Document Type : Original Research


1 Pathology Department, Faculty of Medicine, Fayoum University, Faiyum, Egypt

2 Pathology Department, Faculty of Medicine, Cairo University, Cairo, Egypt


Background & Objective: Colorectal cancer is the third most common cause of cancer death worldwide. Stanniocalcin 2 (STC2) is a glycoprotein hormone over-expressed in many human cancers where it regulates tumor progression and invasion. Evaluating its expression in colorectal cancer and its relation with different clinicopathological parameters can provide valuable information about its role in colorectal cancer progression and behavior.
Methods: This retrospective study was conducted on tissue samples of colorectal cancer. The STC2 immunohistochemical expression was detected and evaluated in 60 cases of colorectal cancer tissue samples of formalin-fixed and paraffin-embedded blocks. Then statistical analysis was performed to assess the relationship between its expression level and several clinicopathological parameters in the studied cases.
Results: Statistically significant associations were found between the high level of STC2 immunohistochemical expression and histological tumor grade (P<0.001), tumor depth of invasion (T stage) (P=0.004), lymph node metastasis (N stage) (P=0.001), tumor Dukes’ stage (P<0.001), the presence of lymphovascular invasion (P<0.001), and perineural invasion (P<0.001).
Conclusion: STC2 over-expression in colorectal cancer may be associated with more aggressive tumor behavior including increased tumor invasion, higher histological grade, higher rate of nodal metastasis and increased incidence of lymphovascular and perineural invasions. These data suggest a potential role for STC2 as a predictive biomarker for tumor behavior in colorectal cancer patients.


Main Subjects


Colorectal cancer (CRC) is the fourth most commonly diagnosed cancer and the 3rd most common cause of cancer death worldwide (1). It is also the 2nd most common cancer in females following breast cancer and the 3rd most common cancer in males following prostate and lung cancers (2).

The 5-year survival rate is 90% for the localized CRC, while CRC associated with lymph nodes or distant metastasis has a survival rate ranging from 14% to 71% (3). Tumor depth of invasion (T), lymph node status (N), tumor grade, and lymphatic and venous invasion are the most important histopathological prognostic factors (4), while clinical outcomes and patient survival are improved by screening programs and new treatment protocols, including targeted therapies. The main causes of patients’ mortality are local recurrence and distant metastasis (5). Therefore, the ability to predict the risk of both tumor aggressive local invasion and tumor metastasis can change and improve the clinical management of CRC patients.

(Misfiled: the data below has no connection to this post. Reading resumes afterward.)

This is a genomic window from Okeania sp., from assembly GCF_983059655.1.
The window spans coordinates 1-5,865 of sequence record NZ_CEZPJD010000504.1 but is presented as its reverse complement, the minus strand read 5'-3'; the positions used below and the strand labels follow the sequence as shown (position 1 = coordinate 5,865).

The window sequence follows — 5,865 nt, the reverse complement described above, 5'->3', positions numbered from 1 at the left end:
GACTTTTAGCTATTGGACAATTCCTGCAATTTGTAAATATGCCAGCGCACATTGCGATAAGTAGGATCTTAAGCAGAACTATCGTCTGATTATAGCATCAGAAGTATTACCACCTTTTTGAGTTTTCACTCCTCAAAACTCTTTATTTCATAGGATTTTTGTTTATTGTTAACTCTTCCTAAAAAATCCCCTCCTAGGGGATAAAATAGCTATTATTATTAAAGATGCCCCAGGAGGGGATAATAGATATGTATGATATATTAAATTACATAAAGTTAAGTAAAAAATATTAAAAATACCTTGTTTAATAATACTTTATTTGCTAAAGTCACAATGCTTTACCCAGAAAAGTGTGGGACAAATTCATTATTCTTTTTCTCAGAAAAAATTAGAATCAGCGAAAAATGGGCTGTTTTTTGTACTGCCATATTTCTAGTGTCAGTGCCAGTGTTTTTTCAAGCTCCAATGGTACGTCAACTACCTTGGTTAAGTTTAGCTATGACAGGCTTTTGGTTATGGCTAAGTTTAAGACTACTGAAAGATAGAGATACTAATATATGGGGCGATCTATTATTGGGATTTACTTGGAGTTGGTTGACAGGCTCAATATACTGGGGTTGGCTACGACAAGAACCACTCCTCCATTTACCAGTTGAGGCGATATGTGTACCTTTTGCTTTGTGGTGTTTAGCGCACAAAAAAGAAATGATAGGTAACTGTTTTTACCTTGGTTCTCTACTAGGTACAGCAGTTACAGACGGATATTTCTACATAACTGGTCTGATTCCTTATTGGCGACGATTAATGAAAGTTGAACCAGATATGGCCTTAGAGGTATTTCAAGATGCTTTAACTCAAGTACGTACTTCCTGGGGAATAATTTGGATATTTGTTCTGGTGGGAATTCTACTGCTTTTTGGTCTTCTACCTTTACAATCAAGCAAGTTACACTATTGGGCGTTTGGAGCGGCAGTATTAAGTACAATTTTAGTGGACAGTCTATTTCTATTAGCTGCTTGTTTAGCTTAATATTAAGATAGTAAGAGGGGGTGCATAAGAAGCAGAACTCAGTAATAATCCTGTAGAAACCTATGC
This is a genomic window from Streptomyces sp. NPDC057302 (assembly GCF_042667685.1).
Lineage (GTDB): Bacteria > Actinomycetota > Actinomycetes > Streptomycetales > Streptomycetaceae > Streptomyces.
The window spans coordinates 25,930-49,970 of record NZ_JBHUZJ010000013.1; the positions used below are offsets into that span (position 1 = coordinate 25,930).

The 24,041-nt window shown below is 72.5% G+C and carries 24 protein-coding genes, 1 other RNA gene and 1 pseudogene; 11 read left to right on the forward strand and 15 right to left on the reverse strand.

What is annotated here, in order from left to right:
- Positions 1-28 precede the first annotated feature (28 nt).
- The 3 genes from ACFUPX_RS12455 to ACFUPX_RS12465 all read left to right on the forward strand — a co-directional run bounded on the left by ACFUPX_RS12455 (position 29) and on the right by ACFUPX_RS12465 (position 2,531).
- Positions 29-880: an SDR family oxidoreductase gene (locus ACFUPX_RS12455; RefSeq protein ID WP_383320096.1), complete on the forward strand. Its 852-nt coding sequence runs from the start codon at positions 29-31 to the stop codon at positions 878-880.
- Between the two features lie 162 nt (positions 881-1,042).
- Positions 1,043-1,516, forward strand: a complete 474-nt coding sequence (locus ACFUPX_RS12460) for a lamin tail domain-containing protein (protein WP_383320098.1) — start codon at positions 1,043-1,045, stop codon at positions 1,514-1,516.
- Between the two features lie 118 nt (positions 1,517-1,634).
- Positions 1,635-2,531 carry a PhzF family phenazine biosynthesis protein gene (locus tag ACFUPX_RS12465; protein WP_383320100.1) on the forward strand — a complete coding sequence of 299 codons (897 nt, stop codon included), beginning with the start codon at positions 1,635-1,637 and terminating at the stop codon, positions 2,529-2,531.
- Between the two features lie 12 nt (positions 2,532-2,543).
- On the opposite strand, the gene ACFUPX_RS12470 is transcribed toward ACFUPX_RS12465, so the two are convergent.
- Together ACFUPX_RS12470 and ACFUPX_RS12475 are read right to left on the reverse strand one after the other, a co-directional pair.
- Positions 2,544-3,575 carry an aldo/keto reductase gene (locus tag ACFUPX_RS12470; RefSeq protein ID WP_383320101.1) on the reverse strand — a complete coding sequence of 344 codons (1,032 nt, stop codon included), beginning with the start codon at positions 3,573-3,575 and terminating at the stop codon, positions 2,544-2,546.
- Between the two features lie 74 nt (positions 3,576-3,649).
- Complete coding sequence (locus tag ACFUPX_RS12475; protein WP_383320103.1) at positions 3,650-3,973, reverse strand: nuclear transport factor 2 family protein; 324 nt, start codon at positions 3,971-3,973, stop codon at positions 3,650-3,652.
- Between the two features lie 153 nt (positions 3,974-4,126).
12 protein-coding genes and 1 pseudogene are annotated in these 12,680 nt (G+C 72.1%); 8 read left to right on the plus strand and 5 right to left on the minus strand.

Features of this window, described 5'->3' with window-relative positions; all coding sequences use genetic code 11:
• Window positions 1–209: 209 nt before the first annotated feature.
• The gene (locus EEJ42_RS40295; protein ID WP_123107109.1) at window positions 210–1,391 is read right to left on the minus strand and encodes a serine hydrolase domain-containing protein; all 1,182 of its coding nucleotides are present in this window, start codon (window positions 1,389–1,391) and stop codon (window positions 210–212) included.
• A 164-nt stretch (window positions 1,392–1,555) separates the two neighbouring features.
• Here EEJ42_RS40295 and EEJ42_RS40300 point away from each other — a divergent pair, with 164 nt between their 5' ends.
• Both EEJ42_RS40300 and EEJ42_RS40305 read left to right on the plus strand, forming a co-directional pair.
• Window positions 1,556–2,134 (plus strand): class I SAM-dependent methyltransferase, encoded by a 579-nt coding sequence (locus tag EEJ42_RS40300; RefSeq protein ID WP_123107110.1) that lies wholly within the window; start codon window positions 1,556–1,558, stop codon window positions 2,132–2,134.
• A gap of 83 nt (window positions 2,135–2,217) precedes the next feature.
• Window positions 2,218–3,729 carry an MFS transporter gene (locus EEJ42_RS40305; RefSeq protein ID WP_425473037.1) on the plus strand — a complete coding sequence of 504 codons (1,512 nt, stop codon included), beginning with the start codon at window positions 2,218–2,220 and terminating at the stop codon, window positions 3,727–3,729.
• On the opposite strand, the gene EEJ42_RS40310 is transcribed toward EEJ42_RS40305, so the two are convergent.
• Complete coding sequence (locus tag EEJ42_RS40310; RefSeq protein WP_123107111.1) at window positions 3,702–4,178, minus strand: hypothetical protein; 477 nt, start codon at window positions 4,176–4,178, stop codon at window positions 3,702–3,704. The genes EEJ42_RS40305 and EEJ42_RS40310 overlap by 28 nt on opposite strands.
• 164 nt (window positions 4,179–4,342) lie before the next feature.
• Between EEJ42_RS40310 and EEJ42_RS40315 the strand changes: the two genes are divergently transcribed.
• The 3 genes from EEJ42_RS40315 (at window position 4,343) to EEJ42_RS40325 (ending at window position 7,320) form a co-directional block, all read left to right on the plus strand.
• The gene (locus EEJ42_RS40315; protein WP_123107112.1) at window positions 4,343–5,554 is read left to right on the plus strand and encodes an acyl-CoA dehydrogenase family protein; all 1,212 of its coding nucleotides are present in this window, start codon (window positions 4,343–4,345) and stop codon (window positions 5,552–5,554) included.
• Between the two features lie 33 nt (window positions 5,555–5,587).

Stanniocalcin 2 is a disulfide-linked homodimeric glycoprotein hormone formed of 302 amino acids and coded by STC2 gene on chromosome 5q35.2 (6) and is normally expressed in many human tissues, including proximal and distal convoluted tubules and collecting duct in the kidney, hepatocytes near central veins, alpha cells in the pancreas, adipose tissue, small and large intestine, smooth muscles, heart, spleen, lung, placenta, skeletal muscles, and brain (6,7).

Stanniocalcin 2 has many physiological functions, including calcium and phosphate homeostasis (8), osteoblast differentiation and mineralization (9), regulation of postnatal growth (10), angiogenesis and vascular sprouting in cases of hypoxia and ischemia (11), and protection against stress as it protects cells against apoptosis caused by insulting events such as oxidative stress, hypoxia, glucose deprivation, and endoplasmic reticulum stress through up-regulation of Cyclin-dependent kinase 2 and 4 (CDK2 and 4), down-regulation of cell cycle inhibitors p16 and p21, and activation of pAKT and pERK1/2 signaling pathway, which cause to increase cell viability and survival even after cell exposure to injurious stimuli (12)(13).

Stanniocalcin 2 over-expression is detected in various human cancers where it helps tumor cells to adapt to the stressful conditions in tumor microenvir-onment with hypoxia and glucose deprivation, thus increasing tumor ability to invade and progress. Recent studies indicated that STC2 was overexpressed in hepatocellular carcinoma, neuroblastoma, glioblastoma, renal cell carcinoma, esophageal squamous cell cancer, prostate, gastric, lung, head and neck, and ovarian cancers (14)(15), and high expression of STC2 in all above-mentioned tumors was correlated with the increased tumor growth, migration, invasion, increased incidence of nodal and distant metastasis, decreased survival and overall poor prognosis (6)(16). STC2 overexpression has been also reported in breast cancer, but is associated with a good prognosis (14)(17).